When They Call You a Terrorist

by

Patrisse Khan-Cullors and asha bandele

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Trayvon Martin’s Killer Character Analysis

Trayvon Martin’s killer is George Zimmerman, the white-presenting Latinx man who shot and killed17-year-old Trayvon while Trayvon was walking home to his gated community in Florida. Patrisse does not mention George Zimmerman by name in the book, only referring to him as Trayvon’s killer. Zimmerman’s acquittal of all charges in July 2013 was the impetus for Patrisse, Alicia, and Opal to start the Black Lives Matter movement. They believe that the ruling of not-guilty in this case proves that Black lives do not matter in the U.S.

Trayvon Martin’s Killer Quotes in When They Call You a Terrorist

The When They Call You a Terrorist quotes below are all either spoken by Trayvon Martin’s Killer or refer to Trayvon Martin’s Killer . For each quote, you can also see the other characters and themes related to it (each theme is indicated by its own dot and icon, like this one:
Black Lives Matter Theme Icon
). Note: all page numbers and citation info for the quotes below refer to the St. Martin's Griffin edition of When They Call You a Terrorist published in 2020.
Chapter 11 Quotes

And then my friend Alicia writes a Facebook post. Alicia, who I’d known for seven years at this point, who I’d met at a political gathering in Rhode Island where at the end of the day our goal was to dance until we couldn’t dance anymore […] she writes these words in the wake of the acquittal:

btw stop saying that we are not surprised. that’s a damn shame in itself. I continue to be surprised at how little Black lives matter. And I will continue that. stop giving up on black life. black people, I will NEVER give up on us. NEVER.

And then I respond. I wrote back with a hashtag:

#BlackLivesMatter

Related Symbols: Trayvon Martin
Page Number: 179
Explanation and Analysis:
Chapter 13 Quotes

And then I ask the people there on Rodeo Drive in Beverly Hills to please just stop for a moment, to hold space for Trayvon Martin, to hold space for his parents left in grief and an unspeakable pain. And when I do that it seems like the police are going to pounce; they move in closer and closer and I am scared. But I ask again for a moment of remembrance for Trayvon, and as far as I can tell, every single person within reach of my voice, and all of them white as far as I can see, puts down their champagne glass and their silver fork and stops checking their phone or having their conversation and then every last one of them bows their head.

Related Characters: Patrisse Khan-Cullors (speaker), Trayvon Martin’s Killer
Related Symbols: Trayvon Martin
Page Number: 201
Explanation and Analysis:
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Trayvon Martin’s Killer Character Timeline in When They Call You a Terrorist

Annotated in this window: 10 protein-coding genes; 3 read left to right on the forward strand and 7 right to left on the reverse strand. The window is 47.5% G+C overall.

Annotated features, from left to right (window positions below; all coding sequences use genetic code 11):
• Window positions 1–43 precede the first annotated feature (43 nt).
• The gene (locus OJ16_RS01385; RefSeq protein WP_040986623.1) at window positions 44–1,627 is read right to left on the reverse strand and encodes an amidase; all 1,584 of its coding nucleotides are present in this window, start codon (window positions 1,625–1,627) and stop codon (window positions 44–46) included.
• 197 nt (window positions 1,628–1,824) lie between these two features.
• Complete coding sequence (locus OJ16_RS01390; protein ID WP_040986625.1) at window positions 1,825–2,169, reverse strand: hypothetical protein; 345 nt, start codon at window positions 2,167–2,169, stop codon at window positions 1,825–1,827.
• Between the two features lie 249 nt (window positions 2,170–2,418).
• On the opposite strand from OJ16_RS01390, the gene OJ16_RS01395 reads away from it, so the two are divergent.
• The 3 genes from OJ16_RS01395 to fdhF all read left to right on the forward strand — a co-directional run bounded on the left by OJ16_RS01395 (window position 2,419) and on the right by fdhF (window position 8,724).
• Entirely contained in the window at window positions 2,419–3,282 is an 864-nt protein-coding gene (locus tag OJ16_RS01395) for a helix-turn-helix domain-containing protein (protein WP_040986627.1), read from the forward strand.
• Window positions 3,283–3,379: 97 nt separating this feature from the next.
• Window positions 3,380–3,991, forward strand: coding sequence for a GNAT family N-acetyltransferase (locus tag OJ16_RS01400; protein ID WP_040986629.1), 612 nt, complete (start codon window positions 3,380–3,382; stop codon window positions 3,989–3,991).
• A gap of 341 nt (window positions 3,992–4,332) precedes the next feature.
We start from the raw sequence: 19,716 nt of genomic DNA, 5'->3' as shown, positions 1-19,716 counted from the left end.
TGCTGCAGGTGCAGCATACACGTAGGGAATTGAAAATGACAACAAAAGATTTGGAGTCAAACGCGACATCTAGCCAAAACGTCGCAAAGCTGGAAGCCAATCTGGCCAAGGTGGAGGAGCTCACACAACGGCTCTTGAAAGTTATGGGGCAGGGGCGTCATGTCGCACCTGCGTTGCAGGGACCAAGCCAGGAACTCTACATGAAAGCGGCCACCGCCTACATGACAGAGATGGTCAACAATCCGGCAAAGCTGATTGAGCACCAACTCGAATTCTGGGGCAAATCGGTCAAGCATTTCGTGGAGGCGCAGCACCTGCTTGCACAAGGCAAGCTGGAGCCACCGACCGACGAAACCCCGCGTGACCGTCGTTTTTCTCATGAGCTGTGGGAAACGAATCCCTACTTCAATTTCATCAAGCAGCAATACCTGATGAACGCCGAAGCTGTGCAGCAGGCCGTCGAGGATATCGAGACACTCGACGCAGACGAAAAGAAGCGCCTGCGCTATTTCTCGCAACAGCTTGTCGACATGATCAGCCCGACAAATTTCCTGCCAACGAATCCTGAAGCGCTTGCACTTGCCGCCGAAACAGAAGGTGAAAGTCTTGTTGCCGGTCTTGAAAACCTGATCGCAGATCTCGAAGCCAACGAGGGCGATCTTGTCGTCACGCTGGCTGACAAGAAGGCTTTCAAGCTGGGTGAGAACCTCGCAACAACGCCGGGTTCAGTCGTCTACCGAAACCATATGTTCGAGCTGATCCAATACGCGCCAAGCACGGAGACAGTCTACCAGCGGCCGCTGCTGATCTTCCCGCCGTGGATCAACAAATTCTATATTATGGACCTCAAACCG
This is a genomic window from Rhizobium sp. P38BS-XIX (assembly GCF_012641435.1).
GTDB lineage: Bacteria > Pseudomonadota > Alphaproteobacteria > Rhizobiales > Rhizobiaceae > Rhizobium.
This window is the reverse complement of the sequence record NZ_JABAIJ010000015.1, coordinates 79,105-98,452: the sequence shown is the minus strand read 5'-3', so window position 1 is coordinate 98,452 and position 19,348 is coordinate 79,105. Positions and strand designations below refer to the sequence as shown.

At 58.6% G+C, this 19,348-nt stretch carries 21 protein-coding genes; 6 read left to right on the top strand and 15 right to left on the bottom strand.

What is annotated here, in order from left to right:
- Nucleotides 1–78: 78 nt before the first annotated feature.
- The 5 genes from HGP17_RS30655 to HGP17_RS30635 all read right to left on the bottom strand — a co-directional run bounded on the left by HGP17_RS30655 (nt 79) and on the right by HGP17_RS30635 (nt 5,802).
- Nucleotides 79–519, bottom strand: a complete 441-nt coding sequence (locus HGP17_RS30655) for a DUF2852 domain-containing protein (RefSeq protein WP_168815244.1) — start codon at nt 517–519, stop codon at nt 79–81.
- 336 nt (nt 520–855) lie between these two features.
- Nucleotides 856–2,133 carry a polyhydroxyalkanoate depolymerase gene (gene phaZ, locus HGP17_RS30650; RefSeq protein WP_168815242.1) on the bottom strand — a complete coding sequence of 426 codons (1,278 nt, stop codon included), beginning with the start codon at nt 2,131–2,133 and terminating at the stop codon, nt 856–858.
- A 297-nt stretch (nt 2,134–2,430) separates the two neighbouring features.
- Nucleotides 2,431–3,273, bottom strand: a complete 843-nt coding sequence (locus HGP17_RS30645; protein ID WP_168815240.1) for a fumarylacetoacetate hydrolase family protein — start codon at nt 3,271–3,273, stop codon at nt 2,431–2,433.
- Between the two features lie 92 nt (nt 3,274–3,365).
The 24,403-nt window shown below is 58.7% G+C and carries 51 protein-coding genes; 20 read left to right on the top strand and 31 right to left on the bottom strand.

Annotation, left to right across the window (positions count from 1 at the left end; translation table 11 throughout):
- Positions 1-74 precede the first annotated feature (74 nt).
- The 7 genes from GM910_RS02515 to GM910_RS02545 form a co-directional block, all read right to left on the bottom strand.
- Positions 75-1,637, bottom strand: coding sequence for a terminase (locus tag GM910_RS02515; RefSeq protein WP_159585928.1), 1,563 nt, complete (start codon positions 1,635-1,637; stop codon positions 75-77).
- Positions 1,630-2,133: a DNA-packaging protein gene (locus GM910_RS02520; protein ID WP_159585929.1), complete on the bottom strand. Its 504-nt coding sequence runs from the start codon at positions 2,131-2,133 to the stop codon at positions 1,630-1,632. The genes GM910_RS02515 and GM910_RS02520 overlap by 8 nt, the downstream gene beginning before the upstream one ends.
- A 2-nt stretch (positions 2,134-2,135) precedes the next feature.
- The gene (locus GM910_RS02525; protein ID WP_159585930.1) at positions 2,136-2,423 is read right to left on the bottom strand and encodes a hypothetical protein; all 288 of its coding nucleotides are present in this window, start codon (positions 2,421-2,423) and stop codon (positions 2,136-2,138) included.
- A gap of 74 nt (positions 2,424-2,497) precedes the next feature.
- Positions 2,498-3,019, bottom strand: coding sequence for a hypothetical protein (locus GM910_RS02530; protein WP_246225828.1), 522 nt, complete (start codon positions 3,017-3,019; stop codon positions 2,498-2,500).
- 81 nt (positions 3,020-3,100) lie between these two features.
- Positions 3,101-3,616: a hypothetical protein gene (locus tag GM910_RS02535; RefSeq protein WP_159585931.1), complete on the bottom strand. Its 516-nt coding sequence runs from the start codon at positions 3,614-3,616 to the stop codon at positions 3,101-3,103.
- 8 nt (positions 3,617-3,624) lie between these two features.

The timeline below shows where the character Trayvon Martin’s Killer appears in When They Call You a Terrorist. The colored dots and icons indicate which themes are associated with that appearance.
Introduction: We Are Stardust
Black Lives Matter Theme Icon
Prisons and Policing Theme Icon
Trayvon Martin’s killer, on the other hand, was not imprisoned. And when Patrisse and others started the Black... (full context)
Chapter 11: Black Lives Matter
Black Lives Matter Theme Icon
Prisons and Policing Theme Icon
External Forces vs. Personal Responsibility Theme Icon
On July 13, 2013—the day of Trayvon’s killer’s trial—Patrisse drives 11 hours with Mark Anthony and a few of their friends to visit... (full context)
Black Lives Matter Theme Icon
Prisons and Policing Theme Icon
...with Richie in the prison visiting room and talk about what will happen to Trayvon’s killer. They talk optimistically about it—surely he will be punished. He willfully ignored a 911 operator’s... (full context)
Black Lives Matter Theme Icon
Prisons and Policing Theme Icon
Family, Community, and Healing Theme Icon
...up microwavable dinners. Back at the motel, Patrisse checks Facebook and sees updates come in—Trayvon’s killer is acquitted of all charges. She goes into shock and then denial before realizing it’s... (full context)
Black Lives Matter Theme Icon
Prisons and Policing Theme Icon
Intersectionality of Identity Theme Icon
...sense that Richie could be locked up for 10 years without hurting anyone, but Trayvon’s killer gets to go home. Just then, she sees that her friend Alicia (whom she met... (full context)
Chapter 13: A Call, a Response
Black Lives Matter Theme Icon
Prisons and Policing Theme Icon
Intersectionality of Identity Theme Icon
...become the core of BLM-Los Angeles. Their list of demands includes federal charges against Trayvon’s killer, the release of a Black woman who was imprisoned for defending herself against an abusive... (full context)